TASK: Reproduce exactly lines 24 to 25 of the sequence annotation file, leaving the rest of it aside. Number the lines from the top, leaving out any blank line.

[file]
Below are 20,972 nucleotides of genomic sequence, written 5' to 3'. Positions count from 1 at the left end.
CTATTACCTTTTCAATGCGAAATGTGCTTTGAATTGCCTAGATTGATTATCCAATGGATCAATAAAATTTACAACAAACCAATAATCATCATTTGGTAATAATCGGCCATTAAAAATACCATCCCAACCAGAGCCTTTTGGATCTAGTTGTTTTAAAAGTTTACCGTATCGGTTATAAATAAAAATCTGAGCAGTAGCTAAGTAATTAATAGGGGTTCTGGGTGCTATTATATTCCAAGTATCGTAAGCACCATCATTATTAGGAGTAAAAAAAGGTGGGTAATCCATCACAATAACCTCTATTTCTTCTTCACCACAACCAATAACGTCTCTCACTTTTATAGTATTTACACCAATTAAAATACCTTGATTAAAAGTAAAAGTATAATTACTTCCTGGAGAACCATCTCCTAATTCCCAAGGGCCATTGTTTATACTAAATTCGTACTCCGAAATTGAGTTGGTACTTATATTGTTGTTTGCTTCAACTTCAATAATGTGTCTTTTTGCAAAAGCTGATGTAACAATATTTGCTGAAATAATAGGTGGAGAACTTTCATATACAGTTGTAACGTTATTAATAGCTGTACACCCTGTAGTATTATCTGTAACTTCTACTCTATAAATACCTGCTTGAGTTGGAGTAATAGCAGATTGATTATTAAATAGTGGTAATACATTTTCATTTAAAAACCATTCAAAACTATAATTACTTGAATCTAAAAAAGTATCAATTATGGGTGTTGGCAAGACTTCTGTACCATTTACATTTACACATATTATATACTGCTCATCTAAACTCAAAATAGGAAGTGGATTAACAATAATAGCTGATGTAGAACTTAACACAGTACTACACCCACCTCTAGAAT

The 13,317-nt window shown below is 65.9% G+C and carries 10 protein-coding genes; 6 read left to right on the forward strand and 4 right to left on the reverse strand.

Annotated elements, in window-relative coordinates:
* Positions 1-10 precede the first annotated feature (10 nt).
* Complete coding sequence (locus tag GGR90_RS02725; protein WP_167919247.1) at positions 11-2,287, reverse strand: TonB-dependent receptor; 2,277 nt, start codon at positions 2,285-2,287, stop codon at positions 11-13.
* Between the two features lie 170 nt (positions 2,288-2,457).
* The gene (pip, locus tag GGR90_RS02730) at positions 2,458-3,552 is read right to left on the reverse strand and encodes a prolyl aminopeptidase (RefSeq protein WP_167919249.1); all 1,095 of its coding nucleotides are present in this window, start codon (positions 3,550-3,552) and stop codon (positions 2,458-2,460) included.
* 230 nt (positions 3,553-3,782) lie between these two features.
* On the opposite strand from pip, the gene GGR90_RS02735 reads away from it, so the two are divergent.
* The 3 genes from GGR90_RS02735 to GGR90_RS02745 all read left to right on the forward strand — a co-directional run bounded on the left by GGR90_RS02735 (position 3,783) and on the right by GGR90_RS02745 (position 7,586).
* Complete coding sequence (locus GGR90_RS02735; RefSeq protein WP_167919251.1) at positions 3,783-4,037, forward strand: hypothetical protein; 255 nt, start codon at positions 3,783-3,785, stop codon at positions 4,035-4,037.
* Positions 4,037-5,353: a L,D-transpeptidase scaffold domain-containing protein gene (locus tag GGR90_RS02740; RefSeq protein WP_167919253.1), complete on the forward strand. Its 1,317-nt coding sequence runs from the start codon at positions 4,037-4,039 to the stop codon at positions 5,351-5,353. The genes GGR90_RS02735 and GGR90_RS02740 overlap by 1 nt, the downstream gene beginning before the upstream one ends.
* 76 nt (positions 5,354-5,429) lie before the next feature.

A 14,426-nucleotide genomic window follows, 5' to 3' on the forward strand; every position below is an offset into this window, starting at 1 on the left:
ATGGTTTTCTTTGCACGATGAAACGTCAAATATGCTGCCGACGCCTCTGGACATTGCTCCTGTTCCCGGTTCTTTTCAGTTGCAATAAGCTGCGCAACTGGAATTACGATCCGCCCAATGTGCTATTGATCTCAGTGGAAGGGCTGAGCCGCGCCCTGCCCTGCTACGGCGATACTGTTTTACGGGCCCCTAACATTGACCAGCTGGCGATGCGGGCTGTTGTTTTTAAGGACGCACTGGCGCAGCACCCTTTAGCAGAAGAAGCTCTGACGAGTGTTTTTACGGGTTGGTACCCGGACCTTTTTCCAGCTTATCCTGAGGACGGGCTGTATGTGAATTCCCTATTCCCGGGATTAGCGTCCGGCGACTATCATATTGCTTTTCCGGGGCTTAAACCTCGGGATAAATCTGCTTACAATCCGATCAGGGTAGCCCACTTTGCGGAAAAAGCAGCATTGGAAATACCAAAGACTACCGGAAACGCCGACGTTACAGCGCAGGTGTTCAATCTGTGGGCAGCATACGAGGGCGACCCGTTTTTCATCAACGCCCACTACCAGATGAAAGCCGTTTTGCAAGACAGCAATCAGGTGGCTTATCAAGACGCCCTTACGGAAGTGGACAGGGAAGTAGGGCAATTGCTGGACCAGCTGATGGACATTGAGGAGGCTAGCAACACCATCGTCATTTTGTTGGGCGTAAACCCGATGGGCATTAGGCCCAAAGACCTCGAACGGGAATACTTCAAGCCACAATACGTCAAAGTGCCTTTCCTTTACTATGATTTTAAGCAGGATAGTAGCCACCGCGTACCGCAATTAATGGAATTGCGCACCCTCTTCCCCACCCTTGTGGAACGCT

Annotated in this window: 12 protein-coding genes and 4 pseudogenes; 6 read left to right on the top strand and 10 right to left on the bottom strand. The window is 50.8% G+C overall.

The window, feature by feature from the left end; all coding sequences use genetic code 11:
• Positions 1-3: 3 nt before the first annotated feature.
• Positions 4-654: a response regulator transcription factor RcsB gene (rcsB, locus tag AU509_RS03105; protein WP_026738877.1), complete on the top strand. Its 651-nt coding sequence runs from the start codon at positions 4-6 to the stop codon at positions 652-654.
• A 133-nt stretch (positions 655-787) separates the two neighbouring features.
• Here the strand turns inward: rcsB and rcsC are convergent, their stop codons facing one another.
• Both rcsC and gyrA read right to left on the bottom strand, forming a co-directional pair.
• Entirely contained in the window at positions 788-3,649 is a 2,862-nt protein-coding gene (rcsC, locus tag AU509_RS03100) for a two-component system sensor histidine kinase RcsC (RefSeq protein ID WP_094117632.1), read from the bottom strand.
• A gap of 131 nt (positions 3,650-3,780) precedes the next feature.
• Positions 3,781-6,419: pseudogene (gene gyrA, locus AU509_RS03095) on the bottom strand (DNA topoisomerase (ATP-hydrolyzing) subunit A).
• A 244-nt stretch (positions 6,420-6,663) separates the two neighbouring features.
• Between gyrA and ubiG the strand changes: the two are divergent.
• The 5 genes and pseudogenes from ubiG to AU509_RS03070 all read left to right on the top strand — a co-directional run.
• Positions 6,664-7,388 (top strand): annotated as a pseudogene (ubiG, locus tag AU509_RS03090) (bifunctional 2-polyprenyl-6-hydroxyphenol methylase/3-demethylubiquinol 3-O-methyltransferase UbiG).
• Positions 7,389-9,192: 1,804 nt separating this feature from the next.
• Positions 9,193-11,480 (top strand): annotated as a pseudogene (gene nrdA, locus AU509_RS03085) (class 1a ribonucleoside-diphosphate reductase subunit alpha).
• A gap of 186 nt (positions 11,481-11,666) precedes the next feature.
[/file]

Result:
• Entirely contained in the window at positions 788-3,649 is a 2,862-nt protein-coding gene (rcsC, locus tag AU509_RS03100) for a two-component system sensor histidine kinase RcsC (RefSeq protein ID WP_094117632.1), read from the bottom strand.
• A gap of 131 nt (positions 3,650-3,780) precedes the next feature.